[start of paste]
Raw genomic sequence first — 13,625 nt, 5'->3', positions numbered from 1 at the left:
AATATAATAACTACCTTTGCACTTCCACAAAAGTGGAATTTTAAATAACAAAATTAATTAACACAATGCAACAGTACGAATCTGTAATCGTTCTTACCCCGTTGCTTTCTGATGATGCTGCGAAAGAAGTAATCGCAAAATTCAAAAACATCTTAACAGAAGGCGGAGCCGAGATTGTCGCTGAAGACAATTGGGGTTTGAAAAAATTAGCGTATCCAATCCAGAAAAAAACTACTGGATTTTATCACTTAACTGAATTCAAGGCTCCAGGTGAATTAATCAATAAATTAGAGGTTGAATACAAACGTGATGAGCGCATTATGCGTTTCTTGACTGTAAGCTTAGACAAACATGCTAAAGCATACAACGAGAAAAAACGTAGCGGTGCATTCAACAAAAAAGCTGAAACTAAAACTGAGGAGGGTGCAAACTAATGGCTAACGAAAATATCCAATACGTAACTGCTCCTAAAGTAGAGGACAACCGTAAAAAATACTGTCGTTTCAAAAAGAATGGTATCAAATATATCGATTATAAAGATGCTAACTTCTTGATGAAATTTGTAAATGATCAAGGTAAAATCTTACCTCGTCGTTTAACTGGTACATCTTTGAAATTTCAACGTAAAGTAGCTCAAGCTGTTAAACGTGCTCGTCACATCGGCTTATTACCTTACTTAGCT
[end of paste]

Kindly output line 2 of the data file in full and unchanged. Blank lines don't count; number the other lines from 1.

AATATAATAACTACCTTTGCACTTCCACAAAAGTGGAATTTTAAATAACAAAATTAATTAACACAATGCAACAGTACGAATCTGTAATCGTTCTTACCCCGTTGCTTTCTGATGATGCTGCGAAAGAAGTAATCGCAAAATTCAAAAACATCTTAACAGAAGGCGGAGCCGAGATTGTCGCTGAAGACAATTGGGGTTTGAAAAAATTAGCGTATCCAATCCAGAAAAAAACTACTGGATTTTATCACTTAACTGAATTCAAGGCTCCAGGTGAATTAATCAATAAATTAGAGGTTGAATACAAACGTGATGAGCGCATTATGCGTTTCTTGACTGTAAGCTTAGACAAACATGCTAAAGCATACAACGAGAAAAAACGTAGCGGTGCATTCAACAAAAAAGCTGAAACTAAAACTGAGGAGGGTGCAAACTAATGGCTAACGAAAATATCCAATACGTAACTGCTCCTAAAGTAGAGGACAACCGTAAAAAATACTGTCGTTTCAAAAAGAATGGTATCAAATATATCGATTATAAAGATGCTAACTTCTTGATGAAATTTGTAAATGATCAAGGTAAAATCTTACCTCGTCGTTTAACTGGTACATCTTTGAAATTTCAACGTAAAGTAGCTCAAGCTGTTAAACGTGCTCGTCACATCGGCTTATTACCTTACTTAGCT